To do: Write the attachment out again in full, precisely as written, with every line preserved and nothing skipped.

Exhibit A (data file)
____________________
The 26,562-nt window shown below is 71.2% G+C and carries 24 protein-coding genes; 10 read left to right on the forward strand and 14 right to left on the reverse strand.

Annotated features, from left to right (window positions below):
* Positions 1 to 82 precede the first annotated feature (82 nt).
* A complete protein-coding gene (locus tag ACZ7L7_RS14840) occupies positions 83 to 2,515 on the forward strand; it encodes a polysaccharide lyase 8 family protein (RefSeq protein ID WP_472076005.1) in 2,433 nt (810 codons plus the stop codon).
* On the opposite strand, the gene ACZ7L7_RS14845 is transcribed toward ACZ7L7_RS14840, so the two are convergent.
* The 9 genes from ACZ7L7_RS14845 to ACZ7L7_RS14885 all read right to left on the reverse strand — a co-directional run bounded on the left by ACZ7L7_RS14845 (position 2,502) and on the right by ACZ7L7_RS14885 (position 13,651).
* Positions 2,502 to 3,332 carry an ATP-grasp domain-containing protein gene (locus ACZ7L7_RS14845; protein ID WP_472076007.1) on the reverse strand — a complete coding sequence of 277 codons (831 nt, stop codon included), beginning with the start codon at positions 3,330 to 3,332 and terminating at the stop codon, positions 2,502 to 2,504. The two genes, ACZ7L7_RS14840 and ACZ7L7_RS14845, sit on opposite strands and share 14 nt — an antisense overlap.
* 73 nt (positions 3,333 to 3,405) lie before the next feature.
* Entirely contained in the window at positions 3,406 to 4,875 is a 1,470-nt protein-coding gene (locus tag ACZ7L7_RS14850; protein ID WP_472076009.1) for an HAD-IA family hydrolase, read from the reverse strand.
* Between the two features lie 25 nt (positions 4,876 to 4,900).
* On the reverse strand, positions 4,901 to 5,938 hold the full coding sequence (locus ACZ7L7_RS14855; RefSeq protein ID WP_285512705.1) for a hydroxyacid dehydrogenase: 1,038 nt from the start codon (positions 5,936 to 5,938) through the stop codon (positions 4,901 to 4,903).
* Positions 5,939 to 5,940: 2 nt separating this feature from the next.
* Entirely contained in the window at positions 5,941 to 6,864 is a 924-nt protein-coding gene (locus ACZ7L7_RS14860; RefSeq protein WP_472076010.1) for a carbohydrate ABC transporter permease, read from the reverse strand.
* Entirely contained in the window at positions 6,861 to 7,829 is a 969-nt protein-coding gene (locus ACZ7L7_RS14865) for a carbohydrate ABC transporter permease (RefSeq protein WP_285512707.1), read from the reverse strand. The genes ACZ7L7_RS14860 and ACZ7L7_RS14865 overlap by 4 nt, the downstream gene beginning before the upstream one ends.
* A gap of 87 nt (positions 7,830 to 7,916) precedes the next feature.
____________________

The 26,562-nt window shown below is 71.2% G+C and carries 24 protein-coding genes; 10 read left to right on the forward strand and 14 right to left on the reverse strand.

Annotated features, from left to right (window positions below):
* Positions 1 to 82 precede the first annotated feature (82 nt).
* A complete protein-coding gene (locus tag ACZ7L7_RS14840) occupies positions 83 to 2,515 on the forward strand; it encodes a polysaccharide lyase 8 family protein (RefSeq protein ID WP_472076005.1) in 2,433 nt (810 codons plus the stop codon).
* On the opposite strand, the gene ACZ7L7_RS14845 is transcribed toward ACZ7L7_RS14840, so the two are convergent.
* The 9 genes from ACZ7L7_RS14845 to ACZ7L7_RS14885 all read right to left on the reverse strand — a co-directional run bounded on the left by ACZ7L7_RS14845 (position 2,502) and on the right by ACZ7L7_RS14885 (position 13,651).
* Positions 2,502 to 3,332 carry an ATP-grasp domain-containing protein gene (locus ACZ7L7_RS14845; protein ID WP_472076007.1) on the reverse strand — a complete coding sequence of 277 codons (831 nt, stop codon included), beginning with the start codon at positions 3,330 to 3,332 and terminating at the stop codon, positions 2,502 to 2,504. The two genes, ACZ7L7_RS14840 and ACZ7L7_RS14845, sit on opposite strands and share 14 nt — an antisense overlap.
* 73 nt (positions 3,333 to 3,405) lie before the next feature.
* Entirely contained in the window at positions 3,406 to 4,875 is a 1,470-nt protein-coding gene (locus tag ACZ7L7_RS14850; protein ID WP_472076009.1) for an HAD-IA family hydrolase, read from the reverse strand.
* Between the two features lie 25 nt (positions 4,876 to 4,900).
* On the reverse strand, positions 4,901 to 5,938 hold the full coding sequence (locus ACZ7L7_RS14855; RefSeq protein ID WP_285512705.1) for a hydroxyacid dehydrogenase: 1,038 nt from the start codon (positions 5,936 to 5,938) through the stop codon (positions 4,901 to 4,903).
* Positions 5,939 to 5,940: 2 nt separating this feature from the next.
* Entirely contained in the window at positions 5,941 to 6,864 is a 924-nt protein-coding gene (locus ACZ7L7_RS14860; RefSeq protein WP_472076010.1) for a carbohydrate ABC transporter permease, read from the reverse strand.
* Entirely contained in the window at positions 6,861 to 7,829 is a 969-nt protein-coding gene (locus ACZ7L7_RS14865) for a carbohydrate ABC transporter permease (RefSeq protein WP_285512707.1), read from the reverse strand. The genes ACZ7L7_RS14860 and ACZ7L7_RS14865 overlap by 4 nt, the downstream gene beginning before the upstream one ends.
* A gap of 87 nt (positions 7,830 to 7,916) precedes the next feature.